Cat claws can shred your furniture and turn playtime into a dangerous game, but there’s more to those needle-sharp nails than most people realize. They’re an important part of feline anatomy, and they’re also generally misunderstood. Declawing cats is an unfortunately common practice, and a lot of people see cat claws as nothing more than a nuisance. The truth is, however, your cat’s claws are both interesting and important.
Here we’ll break down the basic information everyone should know about cat claws along with how to keep them clipped and healthy.
They’re Not Like Fingernails
The closest humans can come to understanding a cat’s claws is to compare them to our own fingernails. While they’re similar, they’re not the same.
Like human fingernails, cat claws never stop growing. They need to be filed or clipped to stop them from growing too long.
But unlike fingernails, claws are part of the last bone in a cat’s toe. Losing a fingernail is only a minor injury for us humans, but losing a claw is equal to amputating the tips of a cat’s toes.
Amputation in itself is painful, and that pain is heightened by the fact that cats are digitigrade, meaning they walk on their toes. When they’re missing the tips of their toes, their feet touch the ground at an unnatural angle. This can cause chronic back pain that will never go away.
Thankfully, states are starting to take action to prevent declawing cats. You can read about the latest state that wants to make declawing illegal here.
Cat Claws Serve Important Purposes
While the main purpose of our fingernails is to protect the tips of our fingers, cat claws serve several other important functions.
Anyone who has ever been scratched by a cat knows claws can inflict serious damage. Cats use them for both self defense and to take down prey.
Your pampered house cat might not need to use her claws for those reasons, but claws are also needed for several other essential purposes. When your cat runs, their claws provide traction. When they climb, their claws keep them from falling. Claws are also needed to help cats stretch, keep their balance, and dig.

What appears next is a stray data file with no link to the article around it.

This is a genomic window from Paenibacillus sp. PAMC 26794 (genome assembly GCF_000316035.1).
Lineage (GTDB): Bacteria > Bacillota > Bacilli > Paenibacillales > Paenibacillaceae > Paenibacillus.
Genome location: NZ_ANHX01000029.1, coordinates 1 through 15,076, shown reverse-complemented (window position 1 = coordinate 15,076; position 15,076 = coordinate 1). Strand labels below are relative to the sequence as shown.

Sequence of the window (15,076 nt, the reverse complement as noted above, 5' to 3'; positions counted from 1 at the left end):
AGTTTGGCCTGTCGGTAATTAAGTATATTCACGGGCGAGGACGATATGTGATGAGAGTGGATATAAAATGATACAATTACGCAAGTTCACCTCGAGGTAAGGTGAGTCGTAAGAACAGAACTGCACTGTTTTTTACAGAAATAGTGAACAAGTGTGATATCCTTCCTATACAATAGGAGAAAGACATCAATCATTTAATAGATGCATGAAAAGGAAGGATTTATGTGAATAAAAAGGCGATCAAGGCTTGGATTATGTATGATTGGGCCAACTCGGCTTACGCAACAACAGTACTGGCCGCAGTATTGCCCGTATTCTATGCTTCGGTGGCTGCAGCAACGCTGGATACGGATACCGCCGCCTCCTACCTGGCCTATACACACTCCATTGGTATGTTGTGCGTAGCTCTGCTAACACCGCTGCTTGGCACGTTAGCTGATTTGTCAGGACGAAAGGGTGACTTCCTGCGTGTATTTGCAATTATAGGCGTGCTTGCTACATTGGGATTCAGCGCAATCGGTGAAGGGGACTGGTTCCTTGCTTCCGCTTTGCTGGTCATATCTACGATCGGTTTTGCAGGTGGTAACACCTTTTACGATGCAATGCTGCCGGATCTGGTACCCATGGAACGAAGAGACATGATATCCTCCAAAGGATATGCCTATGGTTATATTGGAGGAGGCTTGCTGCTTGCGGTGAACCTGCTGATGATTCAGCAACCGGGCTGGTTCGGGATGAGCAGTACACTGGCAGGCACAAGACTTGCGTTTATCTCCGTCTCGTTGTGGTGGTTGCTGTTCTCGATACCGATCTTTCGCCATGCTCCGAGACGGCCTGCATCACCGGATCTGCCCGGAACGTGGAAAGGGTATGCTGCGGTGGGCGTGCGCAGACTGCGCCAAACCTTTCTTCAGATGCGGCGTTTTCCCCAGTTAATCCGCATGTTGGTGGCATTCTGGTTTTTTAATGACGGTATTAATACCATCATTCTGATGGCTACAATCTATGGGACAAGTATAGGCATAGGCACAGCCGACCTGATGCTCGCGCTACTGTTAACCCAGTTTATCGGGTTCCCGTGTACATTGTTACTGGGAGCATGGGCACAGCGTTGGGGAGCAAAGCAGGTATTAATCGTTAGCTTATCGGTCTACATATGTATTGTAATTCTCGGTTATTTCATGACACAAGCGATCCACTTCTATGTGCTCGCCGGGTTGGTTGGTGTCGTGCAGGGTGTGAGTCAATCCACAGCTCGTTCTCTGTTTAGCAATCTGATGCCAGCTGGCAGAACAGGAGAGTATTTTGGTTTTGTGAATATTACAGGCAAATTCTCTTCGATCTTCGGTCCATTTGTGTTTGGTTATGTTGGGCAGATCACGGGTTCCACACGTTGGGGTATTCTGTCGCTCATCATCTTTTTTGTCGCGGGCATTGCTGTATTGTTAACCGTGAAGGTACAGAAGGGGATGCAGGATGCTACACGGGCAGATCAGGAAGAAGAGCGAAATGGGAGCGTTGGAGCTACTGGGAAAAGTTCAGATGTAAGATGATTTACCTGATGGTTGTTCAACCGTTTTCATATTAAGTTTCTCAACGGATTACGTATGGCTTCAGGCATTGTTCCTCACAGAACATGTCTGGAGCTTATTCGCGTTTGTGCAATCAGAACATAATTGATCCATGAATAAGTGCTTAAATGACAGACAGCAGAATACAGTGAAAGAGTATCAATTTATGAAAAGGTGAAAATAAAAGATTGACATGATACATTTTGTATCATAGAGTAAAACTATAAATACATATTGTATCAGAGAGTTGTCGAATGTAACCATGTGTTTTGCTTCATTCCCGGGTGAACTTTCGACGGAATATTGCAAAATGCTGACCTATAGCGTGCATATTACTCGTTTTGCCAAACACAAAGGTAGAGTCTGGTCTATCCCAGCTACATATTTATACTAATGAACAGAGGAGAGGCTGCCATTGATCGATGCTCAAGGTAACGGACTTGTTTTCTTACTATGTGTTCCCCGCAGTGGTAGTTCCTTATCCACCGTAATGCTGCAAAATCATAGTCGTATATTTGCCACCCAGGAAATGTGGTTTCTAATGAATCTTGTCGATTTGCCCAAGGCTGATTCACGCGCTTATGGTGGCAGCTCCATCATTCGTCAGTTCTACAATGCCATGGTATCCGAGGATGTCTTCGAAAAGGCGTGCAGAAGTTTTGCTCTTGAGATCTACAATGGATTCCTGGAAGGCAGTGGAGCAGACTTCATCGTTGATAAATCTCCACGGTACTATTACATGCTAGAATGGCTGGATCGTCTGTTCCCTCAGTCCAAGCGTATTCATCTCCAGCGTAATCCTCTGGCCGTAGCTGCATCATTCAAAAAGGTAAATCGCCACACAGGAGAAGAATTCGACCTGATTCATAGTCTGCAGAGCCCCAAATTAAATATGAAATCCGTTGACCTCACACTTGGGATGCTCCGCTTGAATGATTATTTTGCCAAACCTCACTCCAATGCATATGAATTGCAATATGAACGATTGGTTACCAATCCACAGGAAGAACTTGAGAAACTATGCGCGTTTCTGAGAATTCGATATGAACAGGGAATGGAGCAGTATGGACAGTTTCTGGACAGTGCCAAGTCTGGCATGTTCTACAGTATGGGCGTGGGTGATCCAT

Simply put, claws allow cats to act like cats. Without them, they’re left vulnerable and unable to do the activities they enjoy.
Why Scratching Is So Important
As important as cat claws are, no one likes it when their kitty starts scratching their furniture, the carpet, or the curtains. Our feline friends have a true talent for destruction, but they’re not doing it to purposefully ruin your things.
Cats scratch because they need to.
Their claws are constantly growing, and scratching is their way to keep that growth under control. As the claws grow, the outer layer dulls and falls off. Scratching helps with this and keeps the nails nicely filed.
Scratching is also a cat’s way to mark their territory. If you recently introduced a new pet and your original cat suddenly starts scratching furniture and door frames, it could be a message to the newbie saying, “Back off, this place is mine.”
How to Care For Your Cat’s Claws
Young and active cats typically don’t need much human intervention when it comes to claw care. Outside cats, especially, rarely need their nails trimmed. If you have inside cats, however, there are certain things you can do to keep their claws in good shape.
The first is to provide appropriate scratchers. This will help stop destructive scratching and keep an inside cat’s nails from getting too long. Because cats have retractable front claws, they don’t get filed simply by walking around (like how it works for dogs). They need to either scratch on a regular basis or have their claws trimmed.
If your cat has a scratching post and their nails are still too long, you’ll have to trim them yourself. You’ll know when it’s time to get out the clippers when your cat’s nails are curved so much that they can’t retract. You might also notice your kitty frequently getting their feet stuck in carpet fibers or blankets. If they get too long, they will make walking difficult and could curl into themselves or get stuck in the cat’s paw pad.
Trimming Your Cat’s Claws
Most cats don’t love the idea of having their nails trimmed. Try to choose a moment when your cat is already relaxed. Get them in a comfortable position and start by gently handling their paws with no clippers. If they stay relaxed, offer a yummy treat.
The next step is to let your cat sniff the clippers and get used to them. If they’re still relaxed, go ahead and clip the tip of a nail. Reward them with a treat and keep going. At first, you might only be able to do a few claws at a time.
If your cat starts panicking or fighting back, it’s time to stop. You want to reinforce the idea that nail trims are no big deal, and they can even be fun when you add in treats and praise.
Overall, caring for your cat’s claws is important for their physical and emotional well-being. Cats use their claws for everything from hunting down mice to walking across the kitchen counter.
Share your newfound knowledge about cat claws with your friends to help make sure every cat gets to keep their claws in good shape!
our rescue’s love having their nails trimmed.
our new foster (90 days off the street!) is not such a fan … one or two feet at a time seems to work best.